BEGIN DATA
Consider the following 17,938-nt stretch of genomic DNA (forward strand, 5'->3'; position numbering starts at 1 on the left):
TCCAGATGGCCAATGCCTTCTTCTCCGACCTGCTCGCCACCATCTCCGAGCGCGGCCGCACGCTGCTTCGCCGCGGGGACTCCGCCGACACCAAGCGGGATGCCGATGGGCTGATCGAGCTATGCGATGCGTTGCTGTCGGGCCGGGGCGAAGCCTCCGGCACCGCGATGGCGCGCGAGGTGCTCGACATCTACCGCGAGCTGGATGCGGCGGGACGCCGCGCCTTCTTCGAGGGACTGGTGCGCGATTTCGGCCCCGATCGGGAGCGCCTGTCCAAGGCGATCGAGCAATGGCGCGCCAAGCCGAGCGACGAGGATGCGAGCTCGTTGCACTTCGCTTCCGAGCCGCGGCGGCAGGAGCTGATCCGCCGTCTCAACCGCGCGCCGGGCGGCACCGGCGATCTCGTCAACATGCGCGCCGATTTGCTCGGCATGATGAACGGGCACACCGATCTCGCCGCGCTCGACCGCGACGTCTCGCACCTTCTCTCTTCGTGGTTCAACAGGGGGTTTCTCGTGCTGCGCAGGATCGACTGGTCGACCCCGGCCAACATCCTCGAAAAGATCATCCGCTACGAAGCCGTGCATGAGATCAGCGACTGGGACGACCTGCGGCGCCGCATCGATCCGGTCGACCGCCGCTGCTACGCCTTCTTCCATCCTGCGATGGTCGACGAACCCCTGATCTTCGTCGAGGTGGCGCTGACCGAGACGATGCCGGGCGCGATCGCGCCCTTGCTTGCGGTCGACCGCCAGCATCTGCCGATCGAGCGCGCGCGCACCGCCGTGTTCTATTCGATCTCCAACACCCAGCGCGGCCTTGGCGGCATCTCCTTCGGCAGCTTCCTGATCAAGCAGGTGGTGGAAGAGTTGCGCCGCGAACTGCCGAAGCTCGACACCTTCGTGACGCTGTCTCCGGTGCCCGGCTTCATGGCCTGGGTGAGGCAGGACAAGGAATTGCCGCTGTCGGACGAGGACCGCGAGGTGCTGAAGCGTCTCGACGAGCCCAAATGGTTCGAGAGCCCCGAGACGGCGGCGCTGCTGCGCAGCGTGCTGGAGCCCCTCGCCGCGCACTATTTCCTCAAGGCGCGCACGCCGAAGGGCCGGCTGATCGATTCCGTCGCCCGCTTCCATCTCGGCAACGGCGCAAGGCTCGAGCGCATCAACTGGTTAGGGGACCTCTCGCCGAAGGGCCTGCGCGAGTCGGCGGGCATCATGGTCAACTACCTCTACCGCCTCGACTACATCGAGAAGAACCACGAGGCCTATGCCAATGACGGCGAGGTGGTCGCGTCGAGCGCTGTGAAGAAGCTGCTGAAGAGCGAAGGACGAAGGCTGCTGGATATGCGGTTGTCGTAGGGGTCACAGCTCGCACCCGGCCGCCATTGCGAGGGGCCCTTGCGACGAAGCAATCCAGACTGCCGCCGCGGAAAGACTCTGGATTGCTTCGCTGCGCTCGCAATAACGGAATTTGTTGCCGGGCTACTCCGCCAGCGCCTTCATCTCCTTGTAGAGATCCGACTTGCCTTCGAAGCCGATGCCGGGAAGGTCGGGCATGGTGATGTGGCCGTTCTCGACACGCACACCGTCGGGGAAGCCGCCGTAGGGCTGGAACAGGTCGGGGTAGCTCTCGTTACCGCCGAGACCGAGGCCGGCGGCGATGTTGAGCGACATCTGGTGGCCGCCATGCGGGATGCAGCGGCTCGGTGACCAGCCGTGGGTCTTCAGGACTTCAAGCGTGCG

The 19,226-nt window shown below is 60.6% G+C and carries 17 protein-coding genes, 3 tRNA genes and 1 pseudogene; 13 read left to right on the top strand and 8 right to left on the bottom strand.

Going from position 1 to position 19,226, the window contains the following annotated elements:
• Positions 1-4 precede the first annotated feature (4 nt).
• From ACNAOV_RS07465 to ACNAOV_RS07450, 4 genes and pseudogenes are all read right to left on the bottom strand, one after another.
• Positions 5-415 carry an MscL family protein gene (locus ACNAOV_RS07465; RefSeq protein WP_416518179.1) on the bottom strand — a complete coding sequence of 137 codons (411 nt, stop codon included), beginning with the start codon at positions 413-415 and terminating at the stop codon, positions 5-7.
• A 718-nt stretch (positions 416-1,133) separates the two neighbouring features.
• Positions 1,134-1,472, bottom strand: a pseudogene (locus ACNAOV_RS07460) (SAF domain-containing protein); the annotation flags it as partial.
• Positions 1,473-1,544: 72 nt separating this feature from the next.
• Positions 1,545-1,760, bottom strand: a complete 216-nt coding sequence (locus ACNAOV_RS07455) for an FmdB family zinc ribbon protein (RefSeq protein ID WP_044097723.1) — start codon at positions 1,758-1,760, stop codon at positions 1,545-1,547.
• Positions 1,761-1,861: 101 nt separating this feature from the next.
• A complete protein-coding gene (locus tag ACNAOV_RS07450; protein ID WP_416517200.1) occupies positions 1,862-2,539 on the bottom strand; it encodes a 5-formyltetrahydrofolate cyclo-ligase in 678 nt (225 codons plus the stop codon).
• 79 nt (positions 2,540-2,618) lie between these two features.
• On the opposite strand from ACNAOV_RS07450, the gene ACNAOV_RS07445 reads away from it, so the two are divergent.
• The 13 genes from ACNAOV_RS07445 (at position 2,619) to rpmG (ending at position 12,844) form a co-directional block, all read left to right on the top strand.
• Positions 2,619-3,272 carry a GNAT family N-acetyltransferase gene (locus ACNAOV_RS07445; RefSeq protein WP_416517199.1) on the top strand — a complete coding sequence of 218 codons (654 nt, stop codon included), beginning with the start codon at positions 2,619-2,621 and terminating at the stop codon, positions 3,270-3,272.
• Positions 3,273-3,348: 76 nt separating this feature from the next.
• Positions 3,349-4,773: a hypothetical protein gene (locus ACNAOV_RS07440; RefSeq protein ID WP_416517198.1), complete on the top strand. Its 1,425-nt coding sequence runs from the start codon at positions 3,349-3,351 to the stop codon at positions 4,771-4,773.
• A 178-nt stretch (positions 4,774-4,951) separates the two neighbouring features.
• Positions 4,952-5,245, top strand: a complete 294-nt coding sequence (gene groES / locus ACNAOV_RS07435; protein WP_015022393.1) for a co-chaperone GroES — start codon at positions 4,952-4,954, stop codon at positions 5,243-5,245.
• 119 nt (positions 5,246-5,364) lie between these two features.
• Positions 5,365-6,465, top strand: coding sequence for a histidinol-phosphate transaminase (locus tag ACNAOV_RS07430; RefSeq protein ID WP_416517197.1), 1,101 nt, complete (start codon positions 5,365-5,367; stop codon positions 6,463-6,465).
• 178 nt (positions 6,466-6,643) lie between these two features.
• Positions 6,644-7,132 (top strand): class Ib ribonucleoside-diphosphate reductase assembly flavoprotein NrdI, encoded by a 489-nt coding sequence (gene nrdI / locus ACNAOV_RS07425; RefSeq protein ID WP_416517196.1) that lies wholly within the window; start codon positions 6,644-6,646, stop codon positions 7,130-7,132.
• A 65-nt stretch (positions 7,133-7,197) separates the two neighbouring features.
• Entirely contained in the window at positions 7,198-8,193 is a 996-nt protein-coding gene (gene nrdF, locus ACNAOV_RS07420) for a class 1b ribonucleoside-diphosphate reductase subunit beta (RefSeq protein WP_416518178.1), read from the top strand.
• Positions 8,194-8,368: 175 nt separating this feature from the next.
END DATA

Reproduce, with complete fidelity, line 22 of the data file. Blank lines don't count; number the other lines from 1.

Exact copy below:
• 119 nt (positions 5,246-5,364) lie between these two features.